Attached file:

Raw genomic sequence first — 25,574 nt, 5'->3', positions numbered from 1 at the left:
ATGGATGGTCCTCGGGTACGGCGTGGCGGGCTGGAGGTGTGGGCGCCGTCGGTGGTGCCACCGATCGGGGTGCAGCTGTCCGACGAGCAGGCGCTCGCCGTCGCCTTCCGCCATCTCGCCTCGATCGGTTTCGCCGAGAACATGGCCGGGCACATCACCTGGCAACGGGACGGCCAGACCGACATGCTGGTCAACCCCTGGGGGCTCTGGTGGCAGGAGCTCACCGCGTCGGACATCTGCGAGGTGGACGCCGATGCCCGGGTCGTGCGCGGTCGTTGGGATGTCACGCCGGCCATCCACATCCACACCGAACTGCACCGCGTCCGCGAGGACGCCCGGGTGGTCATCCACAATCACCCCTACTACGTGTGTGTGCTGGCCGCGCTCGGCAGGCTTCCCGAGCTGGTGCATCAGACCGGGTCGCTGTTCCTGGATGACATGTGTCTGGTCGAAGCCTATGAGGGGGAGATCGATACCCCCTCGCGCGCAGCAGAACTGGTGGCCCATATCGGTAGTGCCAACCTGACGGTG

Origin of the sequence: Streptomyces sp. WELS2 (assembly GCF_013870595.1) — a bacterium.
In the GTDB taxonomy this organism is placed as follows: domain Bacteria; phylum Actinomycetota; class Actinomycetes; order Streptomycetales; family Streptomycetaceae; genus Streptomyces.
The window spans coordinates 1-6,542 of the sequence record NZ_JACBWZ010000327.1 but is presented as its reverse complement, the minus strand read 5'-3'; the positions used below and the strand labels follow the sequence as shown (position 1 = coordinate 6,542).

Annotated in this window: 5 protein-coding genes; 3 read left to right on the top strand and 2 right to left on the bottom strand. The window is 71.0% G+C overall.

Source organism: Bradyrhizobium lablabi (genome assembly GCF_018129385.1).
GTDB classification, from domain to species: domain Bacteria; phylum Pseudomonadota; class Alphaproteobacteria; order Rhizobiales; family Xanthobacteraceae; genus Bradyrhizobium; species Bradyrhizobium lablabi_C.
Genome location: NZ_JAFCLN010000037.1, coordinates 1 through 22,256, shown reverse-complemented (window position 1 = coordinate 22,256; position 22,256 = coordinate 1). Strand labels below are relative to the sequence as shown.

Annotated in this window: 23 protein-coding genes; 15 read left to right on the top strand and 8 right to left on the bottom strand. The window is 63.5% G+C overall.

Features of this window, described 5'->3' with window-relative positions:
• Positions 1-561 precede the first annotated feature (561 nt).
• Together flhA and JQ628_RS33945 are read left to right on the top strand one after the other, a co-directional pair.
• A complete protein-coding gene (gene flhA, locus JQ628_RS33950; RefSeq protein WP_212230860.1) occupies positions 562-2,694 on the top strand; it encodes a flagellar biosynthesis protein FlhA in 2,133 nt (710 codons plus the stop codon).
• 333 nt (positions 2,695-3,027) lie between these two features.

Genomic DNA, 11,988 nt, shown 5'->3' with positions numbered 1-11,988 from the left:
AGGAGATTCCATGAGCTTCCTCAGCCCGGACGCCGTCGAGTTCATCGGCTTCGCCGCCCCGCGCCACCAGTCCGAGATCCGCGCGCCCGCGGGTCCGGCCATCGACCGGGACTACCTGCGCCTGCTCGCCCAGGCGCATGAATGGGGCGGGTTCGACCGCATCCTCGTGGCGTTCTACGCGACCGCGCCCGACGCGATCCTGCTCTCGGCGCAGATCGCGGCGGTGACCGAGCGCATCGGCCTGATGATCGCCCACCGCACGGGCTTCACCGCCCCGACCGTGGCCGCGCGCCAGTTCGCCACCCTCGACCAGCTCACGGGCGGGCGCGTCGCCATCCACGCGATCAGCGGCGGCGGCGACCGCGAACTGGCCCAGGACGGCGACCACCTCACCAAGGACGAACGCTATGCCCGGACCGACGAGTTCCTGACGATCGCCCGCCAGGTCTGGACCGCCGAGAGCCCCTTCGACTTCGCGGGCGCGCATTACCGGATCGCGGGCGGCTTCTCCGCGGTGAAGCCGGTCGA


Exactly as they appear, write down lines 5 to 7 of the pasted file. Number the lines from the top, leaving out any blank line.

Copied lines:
The window spans coordinates 1-6,542 of the sequence record NZ_JACBWZ010000327.1 but is presented as its reverse complement, the minus strand read 5'-3'; the positions used below and the strand labels follow the sequence as shown (position 1 = coordinate 6,542).

Annotated in this window: 5 protein-coding genes; 3 read left to right on the top strand and 2 right to left on the bottom strand. The window is 71.0% G+C overall.

Source organism: Bradyrhizobium lablabi (genome assembly GCF_018129385.1).